Proposed gravel mine northwest of Snelling appealed

At left Eldon George and George Morrow of Merced-based Jim Brisco Enterprises, Inc. propose to mine the gravel near the Tuolumne River, near La Grange.
At left Eldon George and George Morrow of Merced-based Jim Brisco Enterprises, Inc. propose to mine the gravel near the Tuolumne River, near La Grange. Debbie Noda / The Modesto Bee

A proposed gravel mine near the Tuolumne River near La Grange and northwest of Snelling has drawn opposition from a handful of area residents concerned about water contamination and safety issues.

The residents filed an appeal of the Stanislaus County Planning Commission's approval of the project last month. It is scheduled to be heard at the March 31 Board of Supervisors meeting.

The project is on Lake Road between Turlock Lake and La Grange. Residents are concerned with how the project will affect ground and surface water and potential safety problems.

Delaney Aggregates would be a sand and gravel mine on 40 acres of an 80-acre property owned by Mildred Zanker. Jim Brisco Enterprises of Merced would develop the project. The mining operation would include four mining pits, ranging from two to 22 acres, dug to a maximum depth of 40 feet.

The property would be mined over 10 years. The mining pits would be left as ponds when the project is finished.

The site is relatively flat and strewn with cobbles, the round rocks found in the river bed, along with sand and smaller rock. The cobbles are left from gold dredging in the area that took place in the 1940s and 1950s. During the 1960s and 1970s, dredged material from the site was taken and used as fill for the Don Pedro Dam, according to George Morrow, president of Jim Brisco Enterprises. The land is used for cattle grazing, although vegetation is sparse.

Morrow sees several niche markets for the sand, rocks and gravel, from landscape rock to well casing fill and restoration of the salmon beds in the river.

Morrow points to a letter from California Department of Transportation Director Will Kempton to counties urging them to approve new sand and gravel mining operations in the state. The letter, sent in September, contends that more mining operations will reduce the distance trucks have to travel to construction sites, saving money and eliminating air pollution.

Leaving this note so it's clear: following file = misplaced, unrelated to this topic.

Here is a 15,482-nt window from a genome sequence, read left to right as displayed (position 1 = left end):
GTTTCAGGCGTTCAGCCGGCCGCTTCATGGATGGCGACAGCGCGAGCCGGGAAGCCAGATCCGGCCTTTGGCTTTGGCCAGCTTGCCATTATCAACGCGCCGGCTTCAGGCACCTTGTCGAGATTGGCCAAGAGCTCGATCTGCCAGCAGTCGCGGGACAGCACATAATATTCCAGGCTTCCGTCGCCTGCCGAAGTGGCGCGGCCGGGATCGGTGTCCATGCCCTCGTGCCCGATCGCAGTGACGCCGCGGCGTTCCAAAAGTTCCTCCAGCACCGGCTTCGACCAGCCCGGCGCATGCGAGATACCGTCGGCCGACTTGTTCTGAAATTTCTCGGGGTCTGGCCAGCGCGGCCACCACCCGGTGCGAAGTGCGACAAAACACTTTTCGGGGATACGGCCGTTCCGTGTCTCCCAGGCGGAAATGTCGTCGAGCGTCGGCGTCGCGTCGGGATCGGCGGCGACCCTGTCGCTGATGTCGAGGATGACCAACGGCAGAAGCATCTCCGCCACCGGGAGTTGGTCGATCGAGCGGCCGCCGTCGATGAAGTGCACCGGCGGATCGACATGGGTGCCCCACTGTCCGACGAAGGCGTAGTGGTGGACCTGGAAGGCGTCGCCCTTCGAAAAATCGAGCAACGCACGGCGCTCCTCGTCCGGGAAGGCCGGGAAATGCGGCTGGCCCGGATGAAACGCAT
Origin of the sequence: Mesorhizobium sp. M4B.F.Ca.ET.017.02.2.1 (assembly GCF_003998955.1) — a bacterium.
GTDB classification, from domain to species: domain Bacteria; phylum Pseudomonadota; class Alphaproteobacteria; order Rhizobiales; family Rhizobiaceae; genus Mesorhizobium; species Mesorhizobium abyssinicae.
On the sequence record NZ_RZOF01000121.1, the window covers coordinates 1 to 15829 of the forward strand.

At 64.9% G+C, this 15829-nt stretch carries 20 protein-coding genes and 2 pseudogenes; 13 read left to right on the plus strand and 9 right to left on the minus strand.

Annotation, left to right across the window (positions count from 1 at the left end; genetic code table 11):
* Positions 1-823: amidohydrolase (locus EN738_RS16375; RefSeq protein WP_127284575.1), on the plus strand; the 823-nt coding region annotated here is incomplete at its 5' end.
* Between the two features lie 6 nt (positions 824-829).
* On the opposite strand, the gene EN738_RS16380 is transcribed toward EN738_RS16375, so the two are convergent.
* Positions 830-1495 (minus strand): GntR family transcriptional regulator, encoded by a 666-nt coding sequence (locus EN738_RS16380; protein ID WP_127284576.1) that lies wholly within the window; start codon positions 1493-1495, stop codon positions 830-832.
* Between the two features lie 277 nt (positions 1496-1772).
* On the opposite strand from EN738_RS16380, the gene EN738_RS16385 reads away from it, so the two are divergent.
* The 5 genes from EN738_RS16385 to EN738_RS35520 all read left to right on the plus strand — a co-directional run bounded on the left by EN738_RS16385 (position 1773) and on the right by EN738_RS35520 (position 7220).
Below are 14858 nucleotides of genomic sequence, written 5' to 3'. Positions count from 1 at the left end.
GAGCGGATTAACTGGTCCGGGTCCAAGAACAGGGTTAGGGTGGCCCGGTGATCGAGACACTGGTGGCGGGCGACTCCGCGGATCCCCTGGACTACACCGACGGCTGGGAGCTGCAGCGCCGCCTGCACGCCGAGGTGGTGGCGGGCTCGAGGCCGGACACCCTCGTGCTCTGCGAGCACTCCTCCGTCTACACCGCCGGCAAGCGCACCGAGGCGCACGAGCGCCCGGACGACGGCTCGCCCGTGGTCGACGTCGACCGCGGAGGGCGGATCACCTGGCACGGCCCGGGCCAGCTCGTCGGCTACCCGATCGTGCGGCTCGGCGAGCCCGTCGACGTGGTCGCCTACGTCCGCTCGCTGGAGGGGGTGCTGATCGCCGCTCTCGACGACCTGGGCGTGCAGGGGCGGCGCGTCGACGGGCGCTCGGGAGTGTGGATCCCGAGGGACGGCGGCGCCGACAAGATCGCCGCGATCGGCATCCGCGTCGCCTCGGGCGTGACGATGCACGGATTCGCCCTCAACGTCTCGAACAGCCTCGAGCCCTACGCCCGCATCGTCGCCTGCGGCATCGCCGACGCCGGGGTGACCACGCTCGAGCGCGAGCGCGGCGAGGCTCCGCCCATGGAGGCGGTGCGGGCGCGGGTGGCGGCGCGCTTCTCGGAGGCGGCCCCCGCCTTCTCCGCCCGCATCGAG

The appeal contends that residents in the area weren't given enough time to respond to the proposal and raises the water and safety issues. Contaminated water from the mining pits will flow into the river during flood years, according to documents filed with the appeal.

Mercury contamination?

Barbara Miller-Crum, who lives in one of about 10 ranchettes along the river east of the site, said a study of a county-owned site next to the property found mercury contamination from the previous gold mining operations.

Morrow said he had a consulting company test for several potential contaminants including mercury and the tests were negative.

"How can that be? There was mercury on the adjacent property," Miller-Crum said.

Miller-Crum also raised safety problems related to public access to the property and the truck trips the project would add on Lake Road. The road is used by cattle trucks from a nearby feedlot and Hughson school district buses, she said, and has deteriorated.

Morrow said the truck traffic shouldn't pose a problem. The trucks will be traveling one mile on Lake Road to Highway 132, he said, and with a load of sand and gravel, they likely will not reach speeds above 30 mph.

The project would contribute 5.5 cents per ton of material hauled out for maintenance and improvement of Lake Road, according to planning documents. The mining operation will be at least 50 feet from the road.

If the Board of Supervisors rejects the appeal, the mining operation could begin quickly with portable rock screeners and construction equipment, Morrow said. Although the recession has curtailed demand for the material, the rocks and sand could be sorted by size and stockpiled for when the economy picks up, he said.

Jim Brisco Enterprises is a small operation, Morrow said, and he has spent $220,000 on various studies and environmental reviews to get the mining project approved.

Miller-Crum said the homesites along the river can be traced back to the 1850s, and residents are just trying to protect what they have.

"We want clean water, fish, peace and protection," she said.

The Stanislaus County Board of Supervisors has scheduled a hearing on the appeal at 9:15 a.m. on March 31 in the basement chambers at 1010 10th St., Modesto.